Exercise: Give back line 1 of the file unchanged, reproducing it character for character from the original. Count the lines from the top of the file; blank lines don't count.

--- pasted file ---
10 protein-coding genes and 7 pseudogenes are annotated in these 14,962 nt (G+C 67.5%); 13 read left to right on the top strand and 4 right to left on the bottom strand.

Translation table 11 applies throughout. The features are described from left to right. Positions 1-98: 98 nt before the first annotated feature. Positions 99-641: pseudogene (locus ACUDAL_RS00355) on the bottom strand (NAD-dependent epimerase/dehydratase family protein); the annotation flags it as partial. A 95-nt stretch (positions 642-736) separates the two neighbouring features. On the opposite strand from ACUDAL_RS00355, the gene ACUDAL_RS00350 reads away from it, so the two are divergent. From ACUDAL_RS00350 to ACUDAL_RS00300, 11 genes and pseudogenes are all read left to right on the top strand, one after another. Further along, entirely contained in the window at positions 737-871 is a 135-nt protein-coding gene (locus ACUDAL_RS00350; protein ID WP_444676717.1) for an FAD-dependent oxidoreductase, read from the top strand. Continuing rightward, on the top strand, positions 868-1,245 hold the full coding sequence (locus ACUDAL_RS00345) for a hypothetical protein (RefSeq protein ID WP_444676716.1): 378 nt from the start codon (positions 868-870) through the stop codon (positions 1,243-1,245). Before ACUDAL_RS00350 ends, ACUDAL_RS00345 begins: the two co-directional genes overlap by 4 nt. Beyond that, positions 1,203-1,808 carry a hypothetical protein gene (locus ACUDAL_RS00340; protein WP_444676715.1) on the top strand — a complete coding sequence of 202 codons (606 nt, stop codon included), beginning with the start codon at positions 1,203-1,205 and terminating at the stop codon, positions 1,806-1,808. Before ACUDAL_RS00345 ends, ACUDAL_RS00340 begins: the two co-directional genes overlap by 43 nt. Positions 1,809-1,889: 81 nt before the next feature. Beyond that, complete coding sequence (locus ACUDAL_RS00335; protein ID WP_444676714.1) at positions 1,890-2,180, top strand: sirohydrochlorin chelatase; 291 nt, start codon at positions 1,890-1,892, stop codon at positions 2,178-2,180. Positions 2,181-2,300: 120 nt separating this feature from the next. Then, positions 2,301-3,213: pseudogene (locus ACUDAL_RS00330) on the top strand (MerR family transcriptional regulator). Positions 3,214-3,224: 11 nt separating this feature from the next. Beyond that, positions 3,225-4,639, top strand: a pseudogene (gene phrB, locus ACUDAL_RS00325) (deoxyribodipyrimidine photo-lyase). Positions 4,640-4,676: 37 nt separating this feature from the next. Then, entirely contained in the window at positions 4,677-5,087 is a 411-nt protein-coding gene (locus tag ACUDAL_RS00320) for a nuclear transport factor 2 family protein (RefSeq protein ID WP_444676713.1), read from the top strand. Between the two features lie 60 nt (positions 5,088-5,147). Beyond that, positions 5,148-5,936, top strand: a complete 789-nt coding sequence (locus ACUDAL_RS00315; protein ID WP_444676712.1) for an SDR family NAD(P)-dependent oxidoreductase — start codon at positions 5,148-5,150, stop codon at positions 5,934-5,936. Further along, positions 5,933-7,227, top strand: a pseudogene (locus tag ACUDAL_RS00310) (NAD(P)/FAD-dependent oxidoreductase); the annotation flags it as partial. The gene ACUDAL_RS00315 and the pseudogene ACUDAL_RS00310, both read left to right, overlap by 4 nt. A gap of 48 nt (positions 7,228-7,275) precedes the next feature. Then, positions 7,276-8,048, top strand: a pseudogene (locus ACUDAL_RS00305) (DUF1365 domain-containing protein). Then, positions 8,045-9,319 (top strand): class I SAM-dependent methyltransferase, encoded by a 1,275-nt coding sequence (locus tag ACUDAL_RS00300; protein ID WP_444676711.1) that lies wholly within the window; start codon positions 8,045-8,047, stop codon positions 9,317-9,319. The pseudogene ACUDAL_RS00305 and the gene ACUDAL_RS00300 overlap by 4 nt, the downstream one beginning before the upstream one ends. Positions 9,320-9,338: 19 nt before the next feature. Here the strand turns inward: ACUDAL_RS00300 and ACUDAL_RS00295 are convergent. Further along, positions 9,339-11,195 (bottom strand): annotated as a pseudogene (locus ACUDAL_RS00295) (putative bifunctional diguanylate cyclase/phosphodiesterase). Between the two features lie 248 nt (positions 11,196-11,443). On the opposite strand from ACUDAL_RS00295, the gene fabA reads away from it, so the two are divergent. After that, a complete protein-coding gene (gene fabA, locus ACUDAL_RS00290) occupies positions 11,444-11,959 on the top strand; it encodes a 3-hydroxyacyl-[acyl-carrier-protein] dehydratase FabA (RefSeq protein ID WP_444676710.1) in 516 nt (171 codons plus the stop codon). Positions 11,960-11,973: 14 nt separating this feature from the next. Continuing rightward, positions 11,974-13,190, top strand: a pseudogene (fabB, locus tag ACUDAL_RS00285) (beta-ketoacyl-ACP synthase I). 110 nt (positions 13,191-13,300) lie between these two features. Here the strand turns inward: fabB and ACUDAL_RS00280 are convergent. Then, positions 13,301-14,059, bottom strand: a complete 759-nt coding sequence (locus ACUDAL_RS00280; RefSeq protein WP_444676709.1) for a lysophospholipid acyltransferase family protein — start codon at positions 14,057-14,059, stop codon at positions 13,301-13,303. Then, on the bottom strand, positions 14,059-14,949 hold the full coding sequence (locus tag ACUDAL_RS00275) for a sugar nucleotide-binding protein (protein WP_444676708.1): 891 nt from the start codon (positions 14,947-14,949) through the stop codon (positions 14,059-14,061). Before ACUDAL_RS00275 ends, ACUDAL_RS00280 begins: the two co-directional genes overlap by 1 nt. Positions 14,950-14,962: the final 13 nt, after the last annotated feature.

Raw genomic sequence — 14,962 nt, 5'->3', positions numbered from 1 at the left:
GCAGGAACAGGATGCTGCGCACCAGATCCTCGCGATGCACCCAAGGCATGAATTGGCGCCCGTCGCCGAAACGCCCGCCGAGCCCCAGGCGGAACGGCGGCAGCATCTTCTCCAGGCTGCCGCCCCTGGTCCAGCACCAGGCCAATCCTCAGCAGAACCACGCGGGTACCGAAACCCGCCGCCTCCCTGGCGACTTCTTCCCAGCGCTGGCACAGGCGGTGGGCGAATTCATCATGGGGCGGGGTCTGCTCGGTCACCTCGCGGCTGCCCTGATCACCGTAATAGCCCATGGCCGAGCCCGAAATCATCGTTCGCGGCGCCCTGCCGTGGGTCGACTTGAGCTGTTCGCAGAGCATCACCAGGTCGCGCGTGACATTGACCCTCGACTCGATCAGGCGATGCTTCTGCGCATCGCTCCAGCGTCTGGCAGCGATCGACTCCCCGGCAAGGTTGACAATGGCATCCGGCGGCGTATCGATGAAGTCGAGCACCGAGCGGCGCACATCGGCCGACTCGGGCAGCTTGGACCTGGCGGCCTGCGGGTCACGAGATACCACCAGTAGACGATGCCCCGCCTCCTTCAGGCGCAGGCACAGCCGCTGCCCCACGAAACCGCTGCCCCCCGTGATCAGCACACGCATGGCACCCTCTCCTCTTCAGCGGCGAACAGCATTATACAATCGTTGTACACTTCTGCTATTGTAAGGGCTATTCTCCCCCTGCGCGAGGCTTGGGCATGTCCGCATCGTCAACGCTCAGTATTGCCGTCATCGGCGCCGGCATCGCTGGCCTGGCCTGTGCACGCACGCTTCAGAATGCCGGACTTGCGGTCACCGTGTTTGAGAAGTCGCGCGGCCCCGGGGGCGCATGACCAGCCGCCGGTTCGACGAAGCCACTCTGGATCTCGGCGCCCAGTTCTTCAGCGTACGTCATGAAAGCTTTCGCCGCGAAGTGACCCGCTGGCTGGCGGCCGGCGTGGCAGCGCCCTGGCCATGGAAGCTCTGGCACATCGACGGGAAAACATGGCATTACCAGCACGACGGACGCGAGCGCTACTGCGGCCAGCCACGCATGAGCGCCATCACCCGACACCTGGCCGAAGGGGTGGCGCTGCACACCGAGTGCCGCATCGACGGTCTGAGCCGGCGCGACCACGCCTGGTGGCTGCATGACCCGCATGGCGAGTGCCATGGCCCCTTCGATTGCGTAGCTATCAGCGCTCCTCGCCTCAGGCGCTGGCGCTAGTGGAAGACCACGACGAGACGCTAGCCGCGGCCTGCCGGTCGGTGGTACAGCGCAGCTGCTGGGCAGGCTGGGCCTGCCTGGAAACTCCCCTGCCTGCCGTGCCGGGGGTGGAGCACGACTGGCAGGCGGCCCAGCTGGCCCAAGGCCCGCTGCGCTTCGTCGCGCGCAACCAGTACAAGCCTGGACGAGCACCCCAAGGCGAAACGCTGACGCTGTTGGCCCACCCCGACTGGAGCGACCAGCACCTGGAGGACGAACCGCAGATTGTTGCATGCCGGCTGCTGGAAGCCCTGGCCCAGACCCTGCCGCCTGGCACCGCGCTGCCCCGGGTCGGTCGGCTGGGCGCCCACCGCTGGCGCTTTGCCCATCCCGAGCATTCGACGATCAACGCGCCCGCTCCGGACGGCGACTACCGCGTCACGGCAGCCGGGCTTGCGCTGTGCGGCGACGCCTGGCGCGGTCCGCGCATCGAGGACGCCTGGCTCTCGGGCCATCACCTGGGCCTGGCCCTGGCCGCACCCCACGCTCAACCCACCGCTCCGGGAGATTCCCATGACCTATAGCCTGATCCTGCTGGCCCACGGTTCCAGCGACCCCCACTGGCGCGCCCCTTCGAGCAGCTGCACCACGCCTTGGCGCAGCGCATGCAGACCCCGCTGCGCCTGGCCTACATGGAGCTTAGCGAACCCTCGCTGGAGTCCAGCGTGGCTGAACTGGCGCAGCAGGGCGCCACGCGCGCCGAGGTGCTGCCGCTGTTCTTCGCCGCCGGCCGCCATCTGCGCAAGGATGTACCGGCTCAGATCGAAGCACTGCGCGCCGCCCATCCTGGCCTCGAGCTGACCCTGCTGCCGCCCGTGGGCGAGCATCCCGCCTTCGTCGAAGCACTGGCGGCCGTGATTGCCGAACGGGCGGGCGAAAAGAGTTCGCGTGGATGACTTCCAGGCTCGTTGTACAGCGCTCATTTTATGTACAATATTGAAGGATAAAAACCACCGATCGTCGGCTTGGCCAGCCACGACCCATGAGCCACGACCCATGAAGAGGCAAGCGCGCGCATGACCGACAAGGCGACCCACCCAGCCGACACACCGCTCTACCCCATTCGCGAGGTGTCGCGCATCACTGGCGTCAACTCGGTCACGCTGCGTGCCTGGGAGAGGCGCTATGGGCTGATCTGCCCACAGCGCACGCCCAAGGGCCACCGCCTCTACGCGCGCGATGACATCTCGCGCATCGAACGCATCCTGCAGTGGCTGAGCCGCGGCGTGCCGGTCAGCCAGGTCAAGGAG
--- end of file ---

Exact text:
10 protein-coding genes and 7 pseudogenes are annotated in these 14,962 nt (G+C 67.5%); 13 read left to right on the top strand and 4 right to left on the bottom strand.